By: Emily Manuel
So Anderson Cooper officially came out, writing in a post on Andrew Sullivan’s blog that “the fact is, I’m gay, always have been, always will be, and I couldn’t be any more happy, comfortable with myself, and proud.” To many people who’d been paying attention, it was a not a surprise. Cooper, like many other celebrities had long lived in a glass closet – known (or suspected) by many to be gay, but not publicly “out” as a gay man.
Many of the reactions from heterosexual progressives that I observed around social media in response were, to be blunt, really fucking annoying and entitled. The salacious shock, the studied boredom and cynicism, the jokes, the questions about why he took so long or why he needed to come out at all. And on and on.
Eve Kosofsky Sedgwick, in her landmark book Epistemology of the Closet, argues that
“closetness” itself is a performance initiated by the speech act of a silence – not a particular silence, but one that accrues particularity by fits and starts, in relation to the discourse that surrounds and differentially constitutes it.
What Sedgwick means is that to be closeted is only meaningful by its relation to heterosexual supremacy, heterosexual “normality.” Coming out, which only occurs in the first person, is a double statement – “I am [GLBTQ]” and “I am not [heterosexual and/or cis].” To not make this statement is to be very often, perhaps always, taken for heterosexual, because of what queer theorists like Sedgwick call heteronormativity.
Heteronormativity means, at its most basic, the assumption that one is, or should be, heterosexual. And it applies to almost everyone at every time – straight unless “proven” otherwise. It means, for queer people, negotiating a world in which coming out is a never-ending process. Few of us have national media coverage to speed the process, but even for a high-profile person like Cooper, coming out must have been a long process.
So when heterosexuals ask, “Why does Anderson Cooper have to come out as gay?” I reply: “Because you do not have to come out as heterosexual.”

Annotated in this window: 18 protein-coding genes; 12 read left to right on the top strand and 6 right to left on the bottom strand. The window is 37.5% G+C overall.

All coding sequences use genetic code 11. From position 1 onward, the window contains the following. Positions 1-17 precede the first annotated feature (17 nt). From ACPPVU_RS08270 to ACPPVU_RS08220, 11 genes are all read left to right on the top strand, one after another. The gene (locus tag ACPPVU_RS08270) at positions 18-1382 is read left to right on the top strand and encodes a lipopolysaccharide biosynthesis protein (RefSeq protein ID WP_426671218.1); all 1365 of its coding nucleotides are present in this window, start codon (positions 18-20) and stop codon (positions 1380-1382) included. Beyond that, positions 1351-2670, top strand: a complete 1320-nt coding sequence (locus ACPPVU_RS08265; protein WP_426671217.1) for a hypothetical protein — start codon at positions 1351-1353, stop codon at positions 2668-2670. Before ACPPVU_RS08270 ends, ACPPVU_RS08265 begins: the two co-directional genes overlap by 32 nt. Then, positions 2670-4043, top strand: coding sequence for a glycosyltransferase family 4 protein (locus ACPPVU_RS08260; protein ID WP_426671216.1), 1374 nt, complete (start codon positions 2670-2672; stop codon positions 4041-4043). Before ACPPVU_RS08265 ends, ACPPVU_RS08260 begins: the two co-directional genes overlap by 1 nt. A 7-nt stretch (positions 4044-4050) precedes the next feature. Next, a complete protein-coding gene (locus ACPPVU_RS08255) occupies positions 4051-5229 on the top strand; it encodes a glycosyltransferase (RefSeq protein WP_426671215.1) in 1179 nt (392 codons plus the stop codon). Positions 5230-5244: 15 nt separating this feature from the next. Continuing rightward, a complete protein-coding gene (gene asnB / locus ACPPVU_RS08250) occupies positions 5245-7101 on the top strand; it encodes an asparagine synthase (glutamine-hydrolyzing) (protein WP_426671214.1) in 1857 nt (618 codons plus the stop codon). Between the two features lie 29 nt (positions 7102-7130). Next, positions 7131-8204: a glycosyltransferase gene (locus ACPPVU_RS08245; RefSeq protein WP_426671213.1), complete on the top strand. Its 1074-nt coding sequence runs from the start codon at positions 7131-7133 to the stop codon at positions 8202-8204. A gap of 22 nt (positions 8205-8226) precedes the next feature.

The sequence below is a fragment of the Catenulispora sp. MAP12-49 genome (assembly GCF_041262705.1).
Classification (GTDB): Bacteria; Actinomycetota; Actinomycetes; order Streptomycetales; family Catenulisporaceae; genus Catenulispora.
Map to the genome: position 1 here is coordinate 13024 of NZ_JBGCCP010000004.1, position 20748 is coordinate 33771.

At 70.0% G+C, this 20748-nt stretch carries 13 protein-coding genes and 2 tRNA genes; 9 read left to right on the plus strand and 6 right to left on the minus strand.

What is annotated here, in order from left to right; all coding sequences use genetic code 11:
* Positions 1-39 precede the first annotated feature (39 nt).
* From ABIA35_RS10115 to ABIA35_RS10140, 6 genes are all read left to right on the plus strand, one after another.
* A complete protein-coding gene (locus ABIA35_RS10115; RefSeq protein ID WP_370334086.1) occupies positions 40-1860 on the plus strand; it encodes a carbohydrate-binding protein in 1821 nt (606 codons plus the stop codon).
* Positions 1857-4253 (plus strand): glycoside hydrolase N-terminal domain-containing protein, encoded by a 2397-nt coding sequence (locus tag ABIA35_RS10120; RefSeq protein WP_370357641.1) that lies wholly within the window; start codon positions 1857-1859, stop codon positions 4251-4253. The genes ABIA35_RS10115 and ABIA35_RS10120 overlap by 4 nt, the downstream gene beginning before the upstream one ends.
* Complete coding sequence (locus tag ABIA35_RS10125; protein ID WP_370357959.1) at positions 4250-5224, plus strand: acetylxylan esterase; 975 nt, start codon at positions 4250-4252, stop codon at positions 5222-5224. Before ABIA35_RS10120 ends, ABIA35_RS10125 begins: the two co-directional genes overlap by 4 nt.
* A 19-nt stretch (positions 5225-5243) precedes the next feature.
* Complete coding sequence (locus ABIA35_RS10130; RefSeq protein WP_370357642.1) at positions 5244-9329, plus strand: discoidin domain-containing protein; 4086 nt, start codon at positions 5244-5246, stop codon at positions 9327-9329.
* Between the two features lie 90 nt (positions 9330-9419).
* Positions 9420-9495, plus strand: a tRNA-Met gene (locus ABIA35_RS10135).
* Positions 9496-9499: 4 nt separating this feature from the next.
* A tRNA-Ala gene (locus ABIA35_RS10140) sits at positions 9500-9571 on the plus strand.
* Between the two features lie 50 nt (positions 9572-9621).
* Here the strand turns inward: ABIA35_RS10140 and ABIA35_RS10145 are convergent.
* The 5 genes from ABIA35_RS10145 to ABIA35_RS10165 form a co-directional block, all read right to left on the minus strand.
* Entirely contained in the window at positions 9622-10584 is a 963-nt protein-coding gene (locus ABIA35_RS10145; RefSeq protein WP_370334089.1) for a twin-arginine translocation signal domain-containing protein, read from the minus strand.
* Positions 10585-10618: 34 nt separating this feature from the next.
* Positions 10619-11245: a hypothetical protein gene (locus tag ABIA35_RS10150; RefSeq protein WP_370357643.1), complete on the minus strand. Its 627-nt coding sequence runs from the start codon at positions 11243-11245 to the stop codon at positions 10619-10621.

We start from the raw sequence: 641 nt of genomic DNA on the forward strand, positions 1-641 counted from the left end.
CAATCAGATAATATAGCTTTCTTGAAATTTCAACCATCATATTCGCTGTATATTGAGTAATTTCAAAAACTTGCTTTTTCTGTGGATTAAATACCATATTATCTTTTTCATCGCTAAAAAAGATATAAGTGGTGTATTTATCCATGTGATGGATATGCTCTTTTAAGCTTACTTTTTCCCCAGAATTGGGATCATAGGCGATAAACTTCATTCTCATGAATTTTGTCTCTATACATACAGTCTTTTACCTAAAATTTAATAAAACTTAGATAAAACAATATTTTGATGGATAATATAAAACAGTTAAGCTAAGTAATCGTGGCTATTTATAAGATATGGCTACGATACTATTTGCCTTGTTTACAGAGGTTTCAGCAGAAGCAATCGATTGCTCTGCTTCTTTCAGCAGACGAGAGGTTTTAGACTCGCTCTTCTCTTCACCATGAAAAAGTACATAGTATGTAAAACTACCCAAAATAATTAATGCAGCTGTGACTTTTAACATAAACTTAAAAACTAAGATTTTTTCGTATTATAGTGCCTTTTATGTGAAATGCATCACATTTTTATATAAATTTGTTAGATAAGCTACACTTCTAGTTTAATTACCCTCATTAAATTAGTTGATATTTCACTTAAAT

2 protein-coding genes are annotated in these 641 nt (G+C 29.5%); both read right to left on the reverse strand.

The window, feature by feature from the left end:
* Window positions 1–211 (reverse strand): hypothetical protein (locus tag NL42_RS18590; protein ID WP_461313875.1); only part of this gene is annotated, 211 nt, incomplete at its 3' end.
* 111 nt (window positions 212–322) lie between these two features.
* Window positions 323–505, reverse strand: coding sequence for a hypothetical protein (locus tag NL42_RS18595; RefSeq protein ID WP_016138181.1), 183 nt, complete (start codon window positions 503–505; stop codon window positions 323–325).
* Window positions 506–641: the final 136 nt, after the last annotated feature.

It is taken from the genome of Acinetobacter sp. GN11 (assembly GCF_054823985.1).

Heterosexuals do announce their sexuality in public, all the time, of course. Walking down the street holding hands, kissing their lover, wearing wedding rings, clothing and other aesthetic codes. But it is not a movement from unacknowledged to public, it has no risk or social consequences in itself. In his coming out letter, Cooper notes that he didn’t come out because a reporter’s private life shouldn’t matter. Indeed. But part of the point is, being heterosexual isn’t private – it’s public.
Contrast this to the news stories which talk about Cooper “admitting” that he is gay, as though it were a crime he were confessing to. The analogy is not really so off, to be honest. Sodomy (the legal category covering anal and oral sex) wasn’t completely legal in the US until 2003 with the Lawrence versus Texas Supreme Court decision. It was a crime to be gay in Texas until then, to have sex in your own home. Criminal.
Even now, Americans like Mr Cooper still live in a country where there is no national anti-discrimination bill for such things as employment and housing. There are still parts of the country where it is completely legal to sack someone for being GLBT, or to refuse them housing, and where parents can lose custody of their children after coming out. Even in areas where there are local anti-discrimination laws, these are often still ineffective – it’s easy enough for a bigot to discriminate without being caught.